Bangalore: Tudor Brown, president and co-founder of UK-based chip designer ARM Holdings Plc, was in Bangalore overseeing the induction of new hires in the company’s 350-strong research and development centre in the city.
Brown, though only 52, is retiring in May after two decades with ARM, a period when the company grew to become the dominant chip designer for smartphones with an 85% market share. Today, the company is also looking at the personal computer, tablet and even server markets for its chip designs, aiming to challenge Intel Corp.
Sharing experience: Brown says it is a huge commitment to make a chip, and if firms are trying to do that on the cheap, it will never work. Photo: Aniruddha Chowdhury/Mint
In an interview, Brown spoke about his vision for ARM and what an “under-capitalized” India needs to do if it wants to become successful in chip design. “India frustrates me,” he says in a well-intentioned remark. Edited excerpts:
Are you reorienting what you are doing in India?
Not really. We effectively started in 2004. My initial vision was to create a microcosm of all engineering for ARM. But you need critical mass. So today we have consolidated around two major activities. One is the physical IP (intellectual property) side, which continues to grow. That is half the people. The other half is around validation for processor design and architecture.
Do you think India as a country has moved up in its capabilities for high-end chip design? We are even talking about a national fab (chip fabrication plant).
India frustrates me. I see a lot of enthusiasm, but I don’t see much execution, I am sorry to say. Fundamentally, it is under capitalized. It is always trying to do things on the cheap. If I compare India and China, and I go to both quite a lot, you could argue they both have come from equivalent positions in terms of gross domestic product or whatever. Yet, Chinese companies have raised the capital to buy not just ARM licences, but also the whole ecosystem needed in terms of electronic design automation (EDA) tools to build chips and get products out there. Indian companies are still talking about it. But whenever we talk to Indian companies, the fundamental assertion is “we have got no money, so we need a cheap licence”. If you want to play on the world stage, you have to play by the world rules. Of course, costs are low in India, so you should be able to do things at lower cost. But you can’t expect companies like us, EDA companies and international suppliers to single India out as a special case. Then what about China and Brazil, which are doing things pretty much at full value?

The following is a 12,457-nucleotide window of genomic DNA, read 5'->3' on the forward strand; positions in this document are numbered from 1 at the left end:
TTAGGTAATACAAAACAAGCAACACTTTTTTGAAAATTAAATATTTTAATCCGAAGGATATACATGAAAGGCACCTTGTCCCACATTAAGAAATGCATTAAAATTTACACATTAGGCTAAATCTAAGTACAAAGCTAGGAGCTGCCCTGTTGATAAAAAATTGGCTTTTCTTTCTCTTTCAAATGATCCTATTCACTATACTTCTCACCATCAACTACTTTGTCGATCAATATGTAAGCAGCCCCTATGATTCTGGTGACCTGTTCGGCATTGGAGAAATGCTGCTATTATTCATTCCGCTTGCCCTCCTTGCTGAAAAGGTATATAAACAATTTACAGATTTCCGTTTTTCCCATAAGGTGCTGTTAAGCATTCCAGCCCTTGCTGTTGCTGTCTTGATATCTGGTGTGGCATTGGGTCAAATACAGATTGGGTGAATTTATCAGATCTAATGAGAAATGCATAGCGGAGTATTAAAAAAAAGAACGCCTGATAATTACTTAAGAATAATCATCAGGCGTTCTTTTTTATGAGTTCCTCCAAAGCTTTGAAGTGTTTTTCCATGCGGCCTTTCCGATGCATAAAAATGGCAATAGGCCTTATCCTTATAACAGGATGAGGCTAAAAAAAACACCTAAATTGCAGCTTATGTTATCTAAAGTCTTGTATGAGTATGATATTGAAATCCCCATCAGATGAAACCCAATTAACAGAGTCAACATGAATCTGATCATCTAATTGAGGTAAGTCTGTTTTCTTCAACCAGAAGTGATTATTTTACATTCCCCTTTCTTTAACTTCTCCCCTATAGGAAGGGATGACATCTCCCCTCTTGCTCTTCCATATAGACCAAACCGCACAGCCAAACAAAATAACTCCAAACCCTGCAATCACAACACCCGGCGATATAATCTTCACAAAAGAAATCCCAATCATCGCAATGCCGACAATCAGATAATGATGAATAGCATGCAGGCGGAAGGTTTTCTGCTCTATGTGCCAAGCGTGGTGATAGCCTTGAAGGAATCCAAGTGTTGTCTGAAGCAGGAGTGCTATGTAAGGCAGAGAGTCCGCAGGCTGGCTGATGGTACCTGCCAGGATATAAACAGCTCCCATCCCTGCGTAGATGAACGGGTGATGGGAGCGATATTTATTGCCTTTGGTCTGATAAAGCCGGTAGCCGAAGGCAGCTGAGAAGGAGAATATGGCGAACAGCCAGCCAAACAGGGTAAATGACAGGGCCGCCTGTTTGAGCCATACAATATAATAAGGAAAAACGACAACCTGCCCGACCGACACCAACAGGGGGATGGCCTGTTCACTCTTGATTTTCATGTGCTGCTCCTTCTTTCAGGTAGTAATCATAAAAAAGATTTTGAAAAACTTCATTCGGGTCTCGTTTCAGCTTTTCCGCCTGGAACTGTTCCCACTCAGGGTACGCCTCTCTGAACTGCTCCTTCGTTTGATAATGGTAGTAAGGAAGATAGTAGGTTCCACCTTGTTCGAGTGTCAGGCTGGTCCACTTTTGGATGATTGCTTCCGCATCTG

The other aspect of this is that there needs to be a lot of skin in the game. It is a huge commitment to make a chip—in terms of money, resources, the doggedness to see it through, debug it, revise it, etc. If companies are trying to do that on the cheap and not put skin in the game, it will never work.
As for a national fab, I don’t understand why India needs one. Many fabs around the world have demonstrated that you need critical mass and you need to be leading edge. Even in China, they have invested enormous money into fabs. They are not leading edge and are struggling to make a go of it. And if India wants a fab that is not leading edge, it would be much cheaper to buy capacity in pre-existing fabs that have been amortized.